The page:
Faced with increasing loss of personnel and strongholds, ISIS and operatives from its affiliates, including Boko Haram, are nearing advanced stages in turning ‘civilian’ drones into deadly weapons of warfare, expert intelligence and counter-terrorism evaluations from the United States have warned.
A global alert from the US-based Combating Terrorism Centre based in the United States Military Academy (USMA) in West Point, New York, notes that the Islamic State has effectively reached a threatening stage in the use of modified commercial drones as weapons.
The report titled, “The Islamic State and Drones: Supply, Scale and Future Threats” and made available to newsmen by a source in Abuja indicates that after recording some measure of success in deploying multitudes of drones for attacks in Syria and Iraq, ISIS and its affiliates are fine-tuning the use of drones in other places.
Citing the Saturday, August 4, 2018 attack against Venezuelan President, Nicolas Maduro, with two drones packed with explosives, the source stated that tactically, drone assassins can be cheap, deadly, easily within the reach of anyone, including dangerous elements and capable of causing incredible destruction without the direct use of personnel.
The spokesman at Defence Headquarters, Brig-General John Agim and Air Commodore Ibikunle Daramola who head Nigeria Air Force hinted of the military’s proactive measures and allayed fears.
“The military is already aware and working in concert with other nations in taking appropriate and decisive actions for the maintenance of Nigeria’s territorial integrity and protection of the lives of her citizens.
“The matter you are talking about falls within the focus of the Defence Intelligence Agency (DIA) which has continued to sustain its vital but discreet operations,” said Agim while tactically avoiding to elaborate countermeasures being worked out by DIA and United States intelligence agencies.
Although he refused to disclose classified details of the NAF’ s operational plans and strategies, NAF’s spokesman, Air Commodore Ibikunle Daramola, stated that while advances are being made in the operational use of drones against Boko Haram terrorists, other long-term plan for the deployment of technology to neutralise major security threats are being put in place under the Chief of Air Staff, Air Marshal Sadique Abubakar.
It was gathered that part of such long-term technological warfare plans includes the Air Force Institute of Technology, Kaduna where a limited number of specially-screened intakes are now undertaking specialised studies and research in aeronautics, aerospace engineering and avionics at diploma and postgraduate levels.
The report from the US Combating Terrorism Center, which analysed the evolving threat in ISIS and its affiliates’ deep interest in drones, notes that the terrorists have also been studying how to jam signals from American military drones.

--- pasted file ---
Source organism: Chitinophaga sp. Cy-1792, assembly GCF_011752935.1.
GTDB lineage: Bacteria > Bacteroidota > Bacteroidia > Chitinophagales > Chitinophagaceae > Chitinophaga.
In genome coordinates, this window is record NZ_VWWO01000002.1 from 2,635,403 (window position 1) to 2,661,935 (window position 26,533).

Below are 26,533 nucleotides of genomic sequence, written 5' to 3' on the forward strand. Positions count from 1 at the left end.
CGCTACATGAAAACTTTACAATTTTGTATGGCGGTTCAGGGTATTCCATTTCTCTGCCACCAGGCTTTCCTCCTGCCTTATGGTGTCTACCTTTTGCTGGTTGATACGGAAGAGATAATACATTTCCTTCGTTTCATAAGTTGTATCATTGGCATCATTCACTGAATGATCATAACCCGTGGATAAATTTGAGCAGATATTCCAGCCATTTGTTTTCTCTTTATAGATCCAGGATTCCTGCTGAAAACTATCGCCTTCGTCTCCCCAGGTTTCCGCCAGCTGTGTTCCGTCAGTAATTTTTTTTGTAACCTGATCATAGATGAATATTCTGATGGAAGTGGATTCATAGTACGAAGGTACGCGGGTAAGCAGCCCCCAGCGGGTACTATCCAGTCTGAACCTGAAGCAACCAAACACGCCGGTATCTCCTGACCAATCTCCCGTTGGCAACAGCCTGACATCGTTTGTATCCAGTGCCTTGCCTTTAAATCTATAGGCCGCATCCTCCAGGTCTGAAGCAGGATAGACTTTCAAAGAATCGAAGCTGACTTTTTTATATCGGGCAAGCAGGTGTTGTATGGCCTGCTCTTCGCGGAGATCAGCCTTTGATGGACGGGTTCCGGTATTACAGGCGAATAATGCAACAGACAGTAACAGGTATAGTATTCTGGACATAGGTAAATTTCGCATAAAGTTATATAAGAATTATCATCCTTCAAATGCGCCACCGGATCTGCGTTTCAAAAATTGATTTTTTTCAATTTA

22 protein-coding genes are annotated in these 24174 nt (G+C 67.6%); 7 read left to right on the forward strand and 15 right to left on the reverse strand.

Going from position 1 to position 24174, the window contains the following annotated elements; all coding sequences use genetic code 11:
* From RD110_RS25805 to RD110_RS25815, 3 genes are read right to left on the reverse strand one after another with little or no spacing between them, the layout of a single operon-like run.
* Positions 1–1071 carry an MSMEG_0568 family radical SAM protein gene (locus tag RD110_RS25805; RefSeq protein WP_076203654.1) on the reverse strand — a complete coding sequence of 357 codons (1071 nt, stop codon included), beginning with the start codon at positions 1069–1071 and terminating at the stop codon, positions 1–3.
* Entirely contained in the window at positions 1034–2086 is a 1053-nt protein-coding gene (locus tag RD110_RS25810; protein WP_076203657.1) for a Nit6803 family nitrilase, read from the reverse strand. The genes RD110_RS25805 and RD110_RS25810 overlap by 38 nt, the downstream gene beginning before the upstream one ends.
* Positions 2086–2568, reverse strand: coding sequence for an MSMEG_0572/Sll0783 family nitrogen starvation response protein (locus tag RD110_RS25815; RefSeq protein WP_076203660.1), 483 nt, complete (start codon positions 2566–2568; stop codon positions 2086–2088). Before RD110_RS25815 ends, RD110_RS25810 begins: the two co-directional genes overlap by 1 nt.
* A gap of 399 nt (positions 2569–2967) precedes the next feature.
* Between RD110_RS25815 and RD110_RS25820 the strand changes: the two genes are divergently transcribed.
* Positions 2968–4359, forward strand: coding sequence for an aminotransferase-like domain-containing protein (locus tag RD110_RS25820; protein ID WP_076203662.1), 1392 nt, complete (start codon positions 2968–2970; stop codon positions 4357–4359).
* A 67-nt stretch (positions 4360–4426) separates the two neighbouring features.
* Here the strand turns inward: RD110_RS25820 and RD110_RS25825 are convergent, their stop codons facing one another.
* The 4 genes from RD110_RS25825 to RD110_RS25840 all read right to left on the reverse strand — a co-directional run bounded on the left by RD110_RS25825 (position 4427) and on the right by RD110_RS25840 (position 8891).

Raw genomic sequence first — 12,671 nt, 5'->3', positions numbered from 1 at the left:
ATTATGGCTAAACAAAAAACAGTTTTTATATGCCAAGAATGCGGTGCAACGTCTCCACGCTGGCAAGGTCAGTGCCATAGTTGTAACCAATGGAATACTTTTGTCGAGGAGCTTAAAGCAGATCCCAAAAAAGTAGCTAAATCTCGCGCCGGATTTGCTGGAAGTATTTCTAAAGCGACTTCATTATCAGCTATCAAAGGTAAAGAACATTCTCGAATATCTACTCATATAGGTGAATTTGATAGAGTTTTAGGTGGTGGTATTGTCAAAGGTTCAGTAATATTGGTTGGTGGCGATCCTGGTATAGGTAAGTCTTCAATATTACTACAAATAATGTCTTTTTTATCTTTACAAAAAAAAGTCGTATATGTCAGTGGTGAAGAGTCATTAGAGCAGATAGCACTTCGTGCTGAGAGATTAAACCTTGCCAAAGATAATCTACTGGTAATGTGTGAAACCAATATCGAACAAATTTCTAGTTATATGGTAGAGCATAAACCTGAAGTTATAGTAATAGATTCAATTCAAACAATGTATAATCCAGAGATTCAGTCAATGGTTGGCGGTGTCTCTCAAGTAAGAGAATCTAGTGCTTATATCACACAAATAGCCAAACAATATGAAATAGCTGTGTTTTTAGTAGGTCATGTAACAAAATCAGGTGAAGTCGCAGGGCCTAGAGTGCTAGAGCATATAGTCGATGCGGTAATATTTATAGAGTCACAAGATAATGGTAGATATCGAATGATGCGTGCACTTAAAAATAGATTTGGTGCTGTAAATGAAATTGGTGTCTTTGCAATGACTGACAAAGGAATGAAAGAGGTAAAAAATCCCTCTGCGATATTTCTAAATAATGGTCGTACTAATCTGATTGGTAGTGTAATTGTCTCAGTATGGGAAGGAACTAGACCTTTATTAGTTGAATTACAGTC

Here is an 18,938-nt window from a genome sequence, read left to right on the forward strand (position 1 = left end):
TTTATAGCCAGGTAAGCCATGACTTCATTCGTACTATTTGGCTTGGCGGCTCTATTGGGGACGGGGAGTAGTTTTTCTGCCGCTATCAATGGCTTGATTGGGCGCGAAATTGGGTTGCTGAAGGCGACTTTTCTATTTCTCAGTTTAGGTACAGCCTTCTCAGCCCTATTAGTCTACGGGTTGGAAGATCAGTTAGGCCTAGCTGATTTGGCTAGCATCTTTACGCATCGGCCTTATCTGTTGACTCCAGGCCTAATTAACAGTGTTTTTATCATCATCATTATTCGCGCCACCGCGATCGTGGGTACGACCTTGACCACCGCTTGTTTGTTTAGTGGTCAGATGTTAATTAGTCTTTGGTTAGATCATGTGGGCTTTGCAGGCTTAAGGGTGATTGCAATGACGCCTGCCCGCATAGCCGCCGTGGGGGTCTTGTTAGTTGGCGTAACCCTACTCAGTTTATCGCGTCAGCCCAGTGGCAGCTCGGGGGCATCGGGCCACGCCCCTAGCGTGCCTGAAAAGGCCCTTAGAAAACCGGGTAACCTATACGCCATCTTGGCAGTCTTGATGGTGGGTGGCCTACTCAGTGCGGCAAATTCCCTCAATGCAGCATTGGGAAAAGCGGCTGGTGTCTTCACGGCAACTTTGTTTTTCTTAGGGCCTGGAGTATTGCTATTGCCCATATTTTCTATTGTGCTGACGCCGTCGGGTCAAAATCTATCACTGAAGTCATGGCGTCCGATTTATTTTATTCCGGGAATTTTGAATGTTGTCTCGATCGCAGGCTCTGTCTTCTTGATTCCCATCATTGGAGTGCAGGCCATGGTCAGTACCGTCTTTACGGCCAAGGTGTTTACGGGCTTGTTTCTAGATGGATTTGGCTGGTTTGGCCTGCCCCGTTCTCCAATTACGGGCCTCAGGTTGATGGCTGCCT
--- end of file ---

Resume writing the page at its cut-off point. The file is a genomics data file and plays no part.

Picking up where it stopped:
The Islamic State is a group known for doing things a bit differently, for its capacity for innovation, and for its many ‘firsts’; two of those ‘firsts’ happened within months of each other.
“The first occurred in October 2016 when the group used a bomb-laden drone to kill, after the explosive hidden within the drone killed two Kurdish Peshmerga soldiers who were investigating the device; another ‘first’ happened in January 2017 when the Islamic State released a propaganda video that showed nearly a dozen examples of the group releasing munitions on its enemies from the air with a fair degree of accuracy via quadcopter drones it had modified,” it stated.
Among others, the report went on to paint a picture of the threat that terrorists’ mass deployment of weaponized drones could pose.
“Future attacks using not just one, but multiple aerial drones should be expected, too; the Islamic State has displayed such a capability.
“During a speech in May 2017, the current head of US Special Operations Command, General Raymond Thomas, noted how during the battle for Mosul “in the span of 24 hours, there were 70 drones in the air.”
He went on to add how “at one point there were 12 enemy drones-‘killer bees’ dropping 40 mm bombs.
“The commander of the US Army’s Combined Arms Center, Lieutenant General Michael D. Lundy, has also noted how the Islamic State’s use of commercial drones in Iraq has “gone to almost swarm-level capability in a couple of cases; so, the group’s use of multiple drones is no longer hypothetical, but a demonstrated capability.
“It is likely that the group of drones used by the Islamic State in these cases were remotely controlled by a collection of group members operating at a stand-off distance,” it stated.
Across Nigeria, drone enthusiasts, including hobbyists and film makers regularly explore innovative ways of using drone technology but on May 8, this year, the federal government announced an immediate ban on launching Remotely Piloted Aircraft (RUA) or Unmanned Aerial Vehicles (UAV) in its airspace without a permit from the Nigerian Civil Aviation Authority (NCAA) as well as the Office of the National Security Adviser (ONSA).
While many Nigerian drone hobbyists appear not to have taken government’s concerns with much seriousness, reports like “The Islamic State and Drones: Supply, Scale and Future Threats” emphasise the need for governments and individuals across the world to feel more concerned about the violent breach of security and potential destruction that weaponised commercially-available drones may cause.
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